Philadelphia, January 25, 2018 – Council President Darrell L. Clarke (5th District) opened the second half of the Fiscal Year 2018 legislative session by offering legislation to spur redevelopment of vacant or tax-delinquent properties and to strengthen traffic and pedestrian safety mechanisms as part of the City’s Vision Zero initiative.
With the consent of Philadelphia voters, the Home Rule Charter would be amended under Council President Clarke’s legislation to empower the Philadelphia Land Bank, which has the potential to be the largest municipal land bank in the nation, to more effectively initiate acquisition of publicly owned, abandoned, or delinquent properties for redevelopment to improve neighborhoods and increase the supply of affordable housing.
In the Land Bank’s four years of existence, it has acquired just 66 properties for redevelopment, an average of little more than one acquisition per month and a far slower pace than land banks in much smaller Commonwealth municipalities. Dozens of properties designated by both the Land Bank and Administration for redevelopment have instead been sold off to outside parties.
Instead of empowering the Land Bank to create and implement a strategic plan to acquire and re-purpose properties, as intended by Commonwealth and municipal statutes, the Revenue Department has exercised veto power over whether properties sought by the Land Bank can be acquired. This has resulted in the diversion of properties that the Land Bank had sought to acquire for equitable development in gentrifying neighborhoods. Further, the Administration has repeatedly neglected to honor its own agreements with the Land Bank by never following through on assigning liens and instead selling them off.
“The Land Bank was intended to play a pivotal role in our strategic, comprehensive approach to equitable growth and development in Philadelphia,” Council President Clarke said. “But time and again, properties identified by community representatives for affordable housing or public parks and gardens have instead been sent straight to Sheriff Sale to be snatched up by high-end developers and do-nothing speculators. I believe most Philadelphians want fair and equitable development and for their neighbors to have access to affordable, healthy housing. I am confident that this amendment to the City Charter will be approved in the November 6th election.”
In addition to bypassing the Land Bank to sell off public property, the City has overseen an alarming 1,200% increase in tax lien foreclosure filings over the last several years. Foreclosure filings have been concentrated in low-income census tracts, where homes are often residents’ only asset of value. Last year, Council President Clarke offered legislation authorizing creation of a tax foreclosure prevention program to assist vulnerable homeowners, which is currently being implemented with the assistance of affordable housing advocates.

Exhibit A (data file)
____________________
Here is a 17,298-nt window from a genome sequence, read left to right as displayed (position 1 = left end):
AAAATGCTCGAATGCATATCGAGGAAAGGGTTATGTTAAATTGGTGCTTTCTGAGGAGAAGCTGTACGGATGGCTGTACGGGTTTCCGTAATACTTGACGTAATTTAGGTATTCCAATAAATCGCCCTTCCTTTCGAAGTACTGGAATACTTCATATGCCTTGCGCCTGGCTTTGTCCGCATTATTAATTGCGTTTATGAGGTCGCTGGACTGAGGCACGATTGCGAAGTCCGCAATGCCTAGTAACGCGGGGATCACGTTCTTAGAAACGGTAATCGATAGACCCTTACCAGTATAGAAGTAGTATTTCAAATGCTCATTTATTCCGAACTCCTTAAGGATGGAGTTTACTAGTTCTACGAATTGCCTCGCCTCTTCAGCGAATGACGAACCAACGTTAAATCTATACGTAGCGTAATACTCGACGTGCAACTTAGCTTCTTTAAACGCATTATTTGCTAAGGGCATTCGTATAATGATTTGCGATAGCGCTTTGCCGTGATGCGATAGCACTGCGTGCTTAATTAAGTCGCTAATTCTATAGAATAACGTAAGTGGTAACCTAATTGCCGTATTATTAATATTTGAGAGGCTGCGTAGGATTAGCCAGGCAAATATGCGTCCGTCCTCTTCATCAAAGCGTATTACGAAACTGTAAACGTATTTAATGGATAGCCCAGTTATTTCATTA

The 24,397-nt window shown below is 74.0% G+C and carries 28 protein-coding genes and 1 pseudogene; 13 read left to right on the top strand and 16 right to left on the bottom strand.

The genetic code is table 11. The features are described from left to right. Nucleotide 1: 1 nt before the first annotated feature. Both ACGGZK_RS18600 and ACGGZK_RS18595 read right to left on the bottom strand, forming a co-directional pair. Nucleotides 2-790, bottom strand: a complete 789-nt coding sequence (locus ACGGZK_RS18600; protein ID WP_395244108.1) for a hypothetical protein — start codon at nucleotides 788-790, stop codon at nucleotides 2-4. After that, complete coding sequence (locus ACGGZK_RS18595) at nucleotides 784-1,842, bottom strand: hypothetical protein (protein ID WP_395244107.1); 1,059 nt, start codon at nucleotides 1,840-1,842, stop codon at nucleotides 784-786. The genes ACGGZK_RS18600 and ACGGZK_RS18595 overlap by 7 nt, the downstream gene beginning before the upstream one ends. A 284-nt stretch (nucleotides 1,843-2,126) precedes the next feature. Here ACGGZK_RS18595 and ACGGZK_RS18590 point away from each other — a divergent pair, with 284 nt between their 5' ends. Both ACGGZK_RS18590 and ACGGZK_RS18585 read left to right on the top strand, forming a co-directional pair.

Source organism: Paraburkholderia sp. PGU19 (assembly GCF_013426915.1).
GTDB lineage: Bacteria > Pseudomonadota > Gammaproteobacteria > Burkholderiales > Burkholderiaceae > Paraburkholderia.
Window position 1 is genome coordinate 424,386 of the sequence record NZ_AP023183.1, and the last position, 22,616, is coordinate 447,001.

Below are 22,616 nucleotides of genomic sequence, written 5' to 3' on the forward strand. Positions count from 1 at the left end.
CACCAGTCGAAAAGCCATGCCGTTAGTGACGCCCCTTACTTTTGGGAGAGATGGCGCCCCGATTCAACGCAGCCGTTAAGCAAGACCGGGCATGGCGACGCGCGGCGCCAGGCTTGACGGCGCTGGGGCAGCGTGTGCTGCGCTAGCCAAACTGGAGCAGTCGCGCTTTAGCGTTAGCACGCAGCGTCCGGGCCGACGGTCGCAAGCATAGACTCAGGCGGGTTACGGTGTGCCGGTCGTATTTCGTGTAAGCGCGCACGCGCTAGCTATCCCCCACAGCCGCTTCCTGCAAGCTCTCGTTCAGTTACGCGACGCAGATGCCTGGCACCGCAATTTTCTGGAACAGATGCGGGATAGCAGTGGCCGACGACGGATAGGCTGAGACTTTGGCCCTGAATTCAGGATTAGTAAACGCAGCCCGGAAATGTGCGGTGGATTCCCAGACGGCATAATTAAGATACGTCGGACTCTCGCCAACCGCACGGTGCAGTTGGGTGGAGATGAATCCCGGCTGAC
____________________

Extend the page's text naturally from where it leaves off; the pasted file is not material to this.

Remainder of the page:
Earlier this week, Council President Clarke highlighted the City’s poor maintenance of property records in the Philadelphia Inquirer as yet more cause to reassess the Administration’s land disposition efforts.
Also on Thursday, Council President Clarke called for public hearings to explore options for establishing Public Safety Officers to improve traffic law enforcement, increase safety for pedestrians and non-motor vehicle users, and reduce congestion as part of the City’s Vision Zero and anti-climate change initiatives.
“While Philadelphia is right to champion strong economic growth and new construction, we must be mindful of the quality-of-life issues that result. Residents in rapidly improving neighborhoods are struggling with increased vehicular traffic, street and sidewalk closures that accompany construction, and traffic signs or signal patterns that have not kept pace with population growth,” Council President Clarke said. “I believe more officers on the street will, just by their presence, encourage more drivers, cyclists, and pedestrians to better mind the rules and respect one another. I look forward to a thorough review and assessment of how other cities approach street safety, and I encourage the public to participate and help us get this right.”
The Land Bank and public safety officer resolutions and ordinance are listed below:
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Council President Darrell L. Clarke is serving his second term as the President of Philadelphia City Council. He represents Philadelphia’s 5th Council District. More information at phlcouncil.com/DarrellClarke
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